Epilepsy and LQTS: Is there a Genetic Link?

August 5, 2016
Veronica Hackethal, MD

Cardiac arrhythmias associated with long QT syndrome could explain an association with seizures, but researchers looked at other mechanisms.

Seizures may be added to the list of comorbidities associated with congenital long QT syndrome (LQTS), according to results published online in Neurology.1

“Results from this study provided novel insights into the risk factors for seizures… Seizures were the strongest independent positive risk factor for cardiac arrhythmias,” wrote first author David S Auerbach PhD, of the University of Rochester Medical School (Rochester, NY).

The study also identified several potential biomarkers associated with seizure susceptibility in congenital LQTS, including having an LQTS mutation, region of the LQTS mutation, LQTS subtype, LQTS mutation domain, QTc prolongation, and female sex.

Congenital LQTS is a genetic disease that affects 1:2000 people. Several types of LQTS exist, and may be associated with different types of mutations. LQTS 1 and 2 are caused by reduced repolarizing current. LQTS3 is caused by continued depolarizing current, which leads to disruption of the cardiac activation-recovery process.

A subset of patients with LQTS also have seizures. While cardiac arrhythmias associated with LQTS could explain this relationship, the two disorders may also be linked by a genetic mutation expressed in both the heart and the brain.

In the study, researchers used data from the Rochester-based LQTS Registry, which includes clinical and genetic information on 1901 genotyped individuals (61% female). The study included 965 participants with an LQTS mutation and 936 without an LQTS mutation. The cohort included 181 individuals with a history of seizures, or who were on seizure medication. Researchers limited analyses to the three most common LQTS single gene mutations: KCNQ1 (LQTS1), KCNH2 (LQTS2), or SCN5A (LQTS3). QTc prolongation was defined as >470 ms (female) and >450 ms (male).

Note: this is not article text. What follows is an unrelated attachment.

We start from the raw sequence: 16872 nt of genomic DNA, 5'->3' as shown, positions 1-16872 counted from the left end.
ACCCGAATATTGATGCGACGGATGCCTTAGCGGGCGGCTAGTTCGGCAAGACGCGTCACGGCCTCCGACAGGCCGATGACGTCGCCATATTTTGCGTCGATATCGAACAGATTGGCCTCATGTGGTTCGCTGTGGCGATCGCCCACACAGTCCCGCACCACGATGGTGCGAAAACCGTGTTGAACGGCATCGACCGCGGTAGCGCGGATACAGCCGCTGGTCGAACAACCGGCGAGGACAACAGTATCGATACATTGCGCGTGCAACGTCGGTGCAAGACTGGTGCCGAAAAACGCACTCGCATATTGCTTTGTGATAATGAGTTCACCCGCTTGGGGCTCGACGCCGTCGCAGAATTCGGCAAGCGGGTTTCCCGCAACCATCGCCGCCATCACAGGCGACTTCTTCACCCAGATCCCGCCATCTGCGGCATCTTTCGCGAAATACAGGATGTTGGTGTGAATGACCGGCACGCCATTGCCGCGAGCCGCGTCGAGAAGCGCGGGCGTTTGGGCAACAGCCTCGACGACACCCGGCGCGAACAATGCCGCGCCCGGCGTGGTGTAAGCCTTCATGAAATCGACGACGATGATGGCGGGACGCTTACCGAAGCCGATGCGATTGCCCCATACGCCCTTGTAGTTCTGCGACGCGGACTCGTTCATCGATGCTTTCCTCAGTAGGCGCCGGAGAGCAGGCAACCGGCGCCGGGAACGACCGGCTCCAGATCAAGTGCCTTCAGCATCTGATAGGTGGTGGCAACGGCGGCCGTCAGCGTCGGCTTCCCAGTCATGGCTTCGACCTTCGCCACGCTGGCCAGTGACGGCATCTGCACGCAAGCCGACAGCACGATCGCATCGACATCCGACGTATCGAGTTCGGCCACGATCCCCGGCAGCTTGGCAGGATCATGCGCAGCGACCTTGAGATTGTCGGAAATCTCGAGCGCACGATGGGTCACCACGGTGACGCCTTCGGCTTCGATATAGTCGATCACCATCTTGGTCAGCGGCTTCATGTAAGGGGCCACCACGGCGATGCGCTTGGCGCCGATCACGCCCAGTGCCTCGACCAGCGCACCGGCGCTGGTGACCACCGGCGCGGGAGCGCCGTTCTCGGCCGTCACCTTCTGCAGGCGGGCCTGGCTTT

Key Results:

• Seizure history represented the strongest independent predictor of cardiac arrhythmias (hazard ratio 4.09, 95% confidence interval 2.63–6.36, P<0.001)

• Those with LQTS mutations were 1.7-2.3 more likely to have seizures than those without mutations (P< 0.001)

♦ Those with LQTS mutations and seizures had 5-fold higher rate of lethal cardiac arrhythmias than those without

• Women with LQTS1 and LQTS2 mutations were more likely to have seizures than men with the same mutations (P<0.05)

• Increasing QTc prolongation was associated with higher likelihood of seizures in those with LQTS mutations (P<0.05)

 • The KCNH2/LQTS2 group had the highest percentage of participants with seizures (P<0.05)

♦ The KCNH2 mutation in the pore domain was a positive predictor for arrhythmias and seizures (HR 2.01, 95% CI 1.11–3.61, P<0.021)

• Mutation of the cyclic nucleotide binding domain (cNBD) of KCNH2 was a negative predictor of seizures, but not arrhythmias

• High sensitivity analyses and time-dependent multivariate analyses confirmed that having an LQTS mutation, QTc prolongation, and female sex were independent predictors of seizures

Results also showed that beta blockers decreased the risk of cardiac arrhythmias in those with LQTS mutations (hazard ratio [HR] 0.463, 95% CI 0.273– 0.784, P<0.004), but failed to affect seizure risk (HR 0.787, CI 0.49–1.27, P<0.324). These findings suggest that seizures in patients with LQTS are not entirely of cardiac origin, according to the authors.